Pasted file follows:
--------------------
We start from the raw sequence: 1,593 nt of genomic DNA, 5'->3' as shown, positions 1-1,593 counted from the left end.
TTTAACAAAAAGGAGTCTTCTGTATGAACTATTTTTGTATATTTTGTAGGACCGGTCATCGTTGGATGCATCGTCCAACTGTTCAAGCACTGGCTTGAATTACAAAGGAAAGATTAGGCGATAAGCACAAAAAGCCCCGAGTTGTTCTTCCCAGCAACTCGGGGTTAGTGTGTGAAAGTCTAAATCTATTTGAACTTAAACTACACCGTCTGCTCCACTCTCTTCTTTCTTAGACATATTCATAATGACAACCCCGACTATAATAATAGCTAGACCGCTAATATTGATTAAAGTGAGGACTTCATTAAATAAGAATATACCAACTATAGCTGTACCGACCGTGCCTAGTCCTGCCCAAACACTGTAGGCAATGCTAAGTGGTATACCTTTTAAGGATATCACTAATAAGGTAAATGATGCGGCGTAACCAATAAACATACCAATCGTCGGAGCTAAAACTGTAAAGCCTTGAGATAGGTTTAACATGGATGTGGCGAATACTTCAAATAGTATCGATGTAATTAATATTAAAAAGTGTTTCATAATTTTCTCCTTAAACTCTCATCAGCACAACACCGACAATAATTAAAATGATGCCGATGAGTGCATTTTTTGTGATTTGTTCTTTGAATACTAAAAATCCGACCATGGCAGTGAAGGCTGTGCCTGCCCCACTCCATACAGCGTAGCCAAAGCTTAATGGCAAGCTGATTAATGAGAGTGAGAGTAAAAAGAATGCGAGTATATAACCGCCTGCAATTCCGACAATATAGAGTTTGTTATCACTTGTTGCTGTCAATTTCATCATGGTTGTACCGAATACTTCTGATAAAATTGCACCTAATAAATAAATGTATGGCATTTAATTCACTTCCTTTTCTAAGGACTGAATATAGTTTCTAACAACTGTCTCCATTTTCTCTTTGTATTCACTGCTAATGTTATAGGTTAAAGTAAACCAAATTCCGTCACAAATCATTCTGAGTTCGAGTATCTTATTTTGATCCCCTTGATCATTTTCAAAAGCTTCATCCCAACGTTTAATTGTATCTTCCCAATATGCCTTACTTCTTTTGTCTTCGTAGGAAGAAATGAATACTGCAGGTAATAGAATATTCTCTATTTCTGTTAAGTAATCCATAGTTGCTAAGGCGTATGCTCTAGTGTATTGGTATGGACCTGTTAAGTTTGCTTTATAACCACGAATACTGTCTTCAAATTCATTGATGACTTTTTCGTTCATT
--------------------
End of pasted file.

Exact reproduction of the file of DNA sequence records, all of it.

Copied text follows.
We start from the raw sequence: 1,593 nt of genomic DNA, 5'->3' as shown, positions 1-1,593 counted from the left end.
TTTAACAAAAAGGAGTCTTCTGTATGAACTATTTTTGTATATTTTGTAGGACCGGTCATCGTTGGATGCATCGTCCAACTGTTCAAGCACTGGCTTGAATTACAAAGGAAAGATTAGGCGATAAGCACAAAAAGCCCCGAGTTGTTCTTCCCAGCAACTCGGGGTTAGTGTGTGAAAGTCTAAATCTATTTGAACTTAAACTACACCGTCTGCTCCACTCTCTTCTTTCTTAGACATATTCATAATGACAACCCCGACTATAATAATAGCTAGACCGCTAATATTGATTAAAGTGAGGACTTCATTAAATAAGAATATACCAACTATAGCTGTACCGACCGTGCCTAGTCCTGCCCAAACACTGTAGGCAATGCTAAGTGGTATACCTTTTAAGGATATCACTAATAAGGTAAATGATGCGGCGTAACCAATAAACATACCAATCGTCGGAGCTAAAACTGTAAAGCCTTGAGATAGGTTTAACATGGATGTGGCGAATACTTCAAATAGTATCGATGTAATTAATATTAAAAAGTGTTTCATAATTTTCTCCTTAAACTCTCATCAGCACAACACCGACAATAATTAAAATGATGCCGATGAGTGCATTTTTTGTGATTTGTTCTTTGAATACTAAAAATCCGACCATGGCAGTGAAGGCTGTGCCTGCCCCACTCCATACAGCGTAGCCAAAGCTTAATGGCAAGCTGATTAATGAGAGTGAGAGTAAAAAGAATGCGAGTATATAACCGCCTGCAATTCCGACAATATAGAGTTTGTTATCACTTGTTGCTGTCAATTTCATCATGGTTGTACCGAATACTTCTGATAAAATTGCACCTAATAAATAAATGTATGGCATTTAATTCACTTCCTTTTCTAAGGACTGAATATAGTTTCTAACAACTGTCTCCATTTTCTCTTTGTATTCACTGCTAATGTTATAGGTTAAAGTAAACCAAATTCCGTCACAAATCATTCTGAGTTCGAGTATCTTATTTTGATCCCCTTGATCATTTTCAAAAGCTTCATCCCAACGTTTAATTGTATCTTCCCAATATGCCTTACTTCTTTTGTCTTCGTAGGAAGAAATGAATACTGCAGGTAATAGAATATTCTCTATTTCTGTTAAGTAATCCATAGTTGCTAAGGCGTATGCTCTAGTGTATTGGTATGGACCTGTTAAGTTTGCTTTATAACCACGAATACTGTCTTCAAATTCATTGATGACTTTTTCGTTCATT